Kansas Farmers and Buckbee Seeds

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In the southeast corner of Kansas, farmers have been busy growing corn, soy, and sorghum for generations. The land is flat and if you stand tall on a sunny day you can see for miles.

Neosho County and the others that surround it were Native American hunting grounds when the first white men visited. Throughout the years, claims on the land were made by both Spain and France, then finally in 1803, the United States completed a land acquisition deal with France, for which $15 million was paid, and 827,000 square miles of land west of the Mississippi River became known as the Louisiana Purchase.

In 1854 the Territory of Kansas took administrative control of the land and in 1861, after an embittered and protracted congressional fight between free-state and slave-state factions, the territory became the 34th state of the Union.

Interest in the land as farm acreage began to grow in the early 1870s – about the same time as the first railroad company laid tracks through Neosho County. Those who moved to the area were war-weary easterners, failed farmers from drought-stricken Ohio, Pennsylvania and Virginia, and some newly immigrated potato-starved Irish.

Three of the “destination” villages were Chanute, Earlton, and Thayer – all just a few miles west of the Neosho River. In a nearly straight north to south line along US Route 169, these three villages along with Iola and Coffeyville define southeastern Kansas.

Two of the Neosho settlers were Samuel Hamilton Ross and Abram L. Bean. Sam Ross arrived in Kansas from Hardin City, Ohio, about 1880. Early on Sam met Almira Hunt, and in 1883 he married her. They moved to Severy and farmed a piece of land where they raised their four children: Lillie, Willard, Benjamin, and Charles.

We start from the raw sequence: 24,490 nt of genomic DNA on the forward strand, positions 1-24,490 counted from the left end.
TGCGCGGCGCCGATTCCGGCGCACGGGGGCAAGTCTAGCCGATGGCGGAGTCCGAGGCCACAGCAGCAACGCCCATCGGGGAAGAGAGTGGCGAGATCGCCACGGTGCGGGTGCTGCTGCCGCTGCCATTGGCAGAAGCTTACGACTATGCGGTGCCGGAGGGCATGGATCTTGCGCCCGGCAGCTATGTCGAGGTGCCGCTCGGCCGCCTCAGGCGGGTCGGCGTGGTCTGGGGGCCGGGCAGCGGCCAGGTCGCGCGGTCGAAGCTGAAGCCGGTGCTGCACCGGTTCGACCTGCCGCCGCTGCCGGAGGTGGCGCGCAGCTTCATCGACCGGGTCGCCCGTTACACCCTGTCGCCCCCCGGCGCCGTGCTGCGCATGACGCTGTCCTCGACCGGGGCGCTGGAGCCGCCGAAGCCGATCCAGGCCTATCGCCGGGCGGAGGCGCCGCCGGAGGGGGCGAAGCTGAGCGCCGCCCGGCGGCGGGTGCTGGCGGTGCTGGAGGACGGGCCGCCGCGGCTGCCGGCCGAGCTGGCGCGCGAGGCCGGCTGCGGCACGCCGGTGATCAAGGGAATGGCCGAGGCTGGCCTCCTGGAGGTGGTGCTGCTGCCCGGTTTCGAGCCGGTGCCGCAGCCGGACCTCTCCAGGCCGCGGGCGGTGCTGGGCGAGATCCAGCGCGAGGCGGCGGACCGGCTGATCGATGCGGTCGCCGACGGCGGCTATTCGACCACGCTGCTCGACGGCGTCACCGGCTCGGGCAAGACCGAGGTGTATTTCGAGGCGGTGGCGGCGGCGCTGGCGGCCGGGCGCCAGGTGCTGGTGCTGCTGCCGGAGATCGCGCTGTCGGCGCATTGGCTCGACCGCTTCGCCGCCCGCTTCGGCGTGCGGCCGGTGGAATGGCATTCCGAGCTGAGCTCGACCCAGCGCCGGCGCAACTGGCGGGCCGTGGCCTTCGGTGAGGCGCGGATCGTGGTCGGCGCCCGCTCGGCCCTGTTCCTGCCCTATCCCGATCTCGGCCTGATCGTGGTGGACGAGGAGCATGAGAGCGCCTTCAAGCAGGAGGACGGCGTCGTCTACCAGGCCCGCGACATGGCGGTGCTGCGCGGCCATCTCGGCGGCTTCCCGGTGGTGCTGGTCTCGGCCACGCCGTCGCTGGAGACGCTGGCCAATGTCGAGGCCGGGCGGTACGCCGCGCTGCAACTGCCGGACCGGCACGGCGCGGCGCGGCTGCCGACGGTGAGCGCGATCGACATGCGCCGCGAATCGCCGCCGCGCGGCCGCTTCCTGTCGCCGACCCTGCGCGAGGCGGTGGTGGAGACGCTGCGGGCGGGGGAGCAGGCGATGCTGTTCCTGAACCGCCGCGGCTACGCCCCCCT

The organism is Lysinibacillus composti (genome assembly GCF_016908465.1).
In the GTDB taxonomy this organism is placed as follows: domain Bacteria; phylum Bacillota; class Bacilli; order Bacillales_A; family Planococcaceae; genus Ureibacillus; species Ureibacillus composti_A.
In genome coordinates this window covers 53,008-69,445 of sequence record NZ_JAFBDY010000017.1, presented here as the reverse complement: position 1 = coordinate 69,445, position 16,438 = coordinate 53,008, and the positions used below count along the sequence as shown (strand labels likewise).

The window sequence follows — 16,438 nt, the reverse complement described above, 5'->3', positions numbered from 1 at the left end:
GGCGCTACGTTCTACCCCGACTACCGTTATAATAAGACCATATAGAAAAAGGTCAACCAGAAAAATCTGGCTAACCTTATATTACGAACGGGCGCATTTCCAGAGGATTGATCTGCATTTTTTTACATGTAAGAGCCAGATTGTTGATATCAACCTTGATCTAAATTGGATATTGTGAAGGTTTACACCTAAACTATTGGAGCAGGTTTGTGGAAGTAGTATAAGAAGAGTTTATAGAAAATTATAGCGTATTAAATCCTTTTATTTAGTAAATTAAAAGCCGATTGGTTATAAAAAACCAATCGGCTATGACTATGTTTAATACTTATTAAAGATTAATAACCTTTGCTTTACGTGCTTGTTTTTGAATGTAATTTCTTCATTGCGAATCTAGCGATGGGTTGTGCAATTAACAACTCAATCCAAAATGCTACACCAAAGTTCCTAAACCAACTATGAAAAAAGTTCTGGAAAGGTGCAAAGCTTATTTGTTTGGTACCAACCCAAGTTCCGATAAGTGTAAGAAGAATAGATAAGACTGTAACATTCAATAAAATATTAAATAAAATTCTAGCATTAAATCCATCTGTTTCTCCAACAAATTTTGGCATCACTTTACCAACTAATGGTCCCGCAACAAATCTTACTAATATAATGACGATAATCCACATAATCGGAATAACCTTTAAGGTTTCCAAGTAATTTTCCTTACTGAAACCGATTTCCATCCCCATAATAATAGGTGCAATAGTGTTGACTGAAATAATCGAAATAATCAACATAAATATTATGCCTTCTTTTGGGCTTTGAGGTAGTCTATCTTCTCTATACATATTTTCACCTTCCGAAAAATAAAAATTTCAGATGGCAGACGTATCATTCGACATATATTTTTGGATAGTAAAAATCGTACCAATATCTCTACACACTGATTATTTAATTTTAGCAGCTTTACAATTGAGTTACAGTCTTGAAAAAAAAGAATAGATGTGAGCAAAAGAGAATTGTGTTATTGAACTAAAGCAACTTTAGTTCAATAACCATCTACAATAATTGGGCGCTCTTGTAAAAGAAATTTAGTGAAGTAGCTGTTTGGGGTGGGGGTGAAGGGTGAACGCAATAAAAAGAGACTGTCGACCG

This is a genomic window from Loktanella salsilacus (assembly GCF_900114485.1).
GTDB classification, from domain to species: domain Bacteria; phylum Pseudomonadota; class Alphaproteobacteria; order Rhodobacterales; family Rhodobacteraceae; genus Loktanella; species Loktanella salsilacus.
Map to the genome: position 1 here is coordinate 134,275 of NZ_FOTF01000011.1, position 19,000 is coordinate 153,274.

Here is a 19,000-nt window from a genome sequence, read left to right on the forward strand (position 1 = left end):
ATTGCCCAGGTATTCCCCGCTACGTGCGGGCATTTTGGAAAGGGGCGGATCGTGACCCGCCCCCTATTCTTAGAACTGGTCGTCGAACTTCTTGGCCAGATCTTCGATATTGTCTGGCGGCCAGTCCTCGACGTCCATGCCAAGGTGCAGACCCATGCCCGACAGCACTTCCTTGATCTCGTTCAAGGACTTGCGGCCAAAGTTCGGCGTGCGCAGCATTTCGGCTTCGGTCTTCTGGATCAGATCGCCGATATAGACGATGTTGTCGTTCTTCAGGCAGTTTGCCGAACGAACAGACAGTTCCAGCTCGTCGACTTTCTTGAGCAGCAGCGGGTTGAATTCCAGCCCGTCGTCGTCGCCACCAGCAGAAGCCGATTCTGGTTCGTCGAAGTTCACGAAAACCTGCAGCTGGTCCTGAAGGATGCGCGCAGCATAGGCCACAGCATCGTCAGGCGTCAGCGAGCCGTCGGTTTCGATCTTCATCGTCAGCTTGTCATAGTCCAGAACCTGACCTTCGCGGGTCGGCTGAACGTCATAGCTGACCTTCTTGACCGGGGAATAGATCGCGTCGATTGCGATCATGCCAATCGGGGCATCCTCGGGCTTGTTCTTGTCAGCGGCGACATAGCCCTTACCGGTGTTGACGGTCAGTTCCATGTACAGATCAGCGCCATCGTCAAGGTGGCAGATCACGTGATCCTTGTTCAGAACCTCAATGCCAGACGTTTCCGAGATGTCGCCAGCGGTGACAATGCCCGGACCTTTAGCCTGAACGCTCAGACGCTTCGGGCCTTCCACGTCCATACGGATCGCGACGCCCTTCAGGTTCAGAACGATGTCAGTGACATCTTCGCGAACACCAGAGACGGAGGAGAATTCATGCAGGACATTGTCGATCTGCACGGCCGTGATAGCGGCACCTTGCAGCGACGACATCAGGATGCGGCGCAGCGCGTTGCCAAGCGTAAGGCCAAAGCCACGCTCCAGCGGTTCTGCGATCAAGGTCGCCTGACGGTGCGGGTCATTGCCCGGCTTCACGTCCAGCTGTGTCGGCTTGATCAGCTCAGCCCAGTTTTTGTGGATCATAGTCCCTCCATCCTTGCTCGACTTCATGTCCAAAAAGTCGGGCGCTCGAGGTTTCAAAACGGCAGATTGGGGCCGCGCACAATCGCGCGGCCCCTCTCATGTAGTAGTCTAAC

Abram Bean of Lebanon, Pennsylvania, made his way to Kansas and in 1879 married Ellen Sager. They settled in Chanute and opened a mercantile which served the needs of their community until Abram died in 1901. Henry was the first-born of the Bean’s children, in 1880.

Then, as well as today, only 50 miles of sand mines, soybeans, and scrub brush separated Severy and Chanute. However difficult it was to travel those miles in 1913, in some way Henry Bean and Lillie Ross met, married, and moved into the comfortable farming community of Earlton, Kansas.

In the 119 years between 1880 and 1999 three generations of Beans and Rosses (the eight children of Abram and Ellen Bean, the four Ross siblings reared by Sam and Almira Ross, and Henry’s and Lillie’s daughter Ellen and son Lawrence) lived and worked in southeastern Kansas.


Henry and Lillie were still newlyweds when Lillie’s Aunt May sent the postcard above to announce, “If nothing happens, we will be at your place next Sunday the 11th of Jan.” This seemingly obligatory notice was mailed from Thayer, Kansas on January 8, 1914. Was it a suggestion that Henry and Lillie should make a special effort to be home to receive Aunt May or a simple courtesy saying that Aunt May would make the arduous journey of six miles and wanted Lillie to remember that Aunt May’s visit would be an enjoyable family event?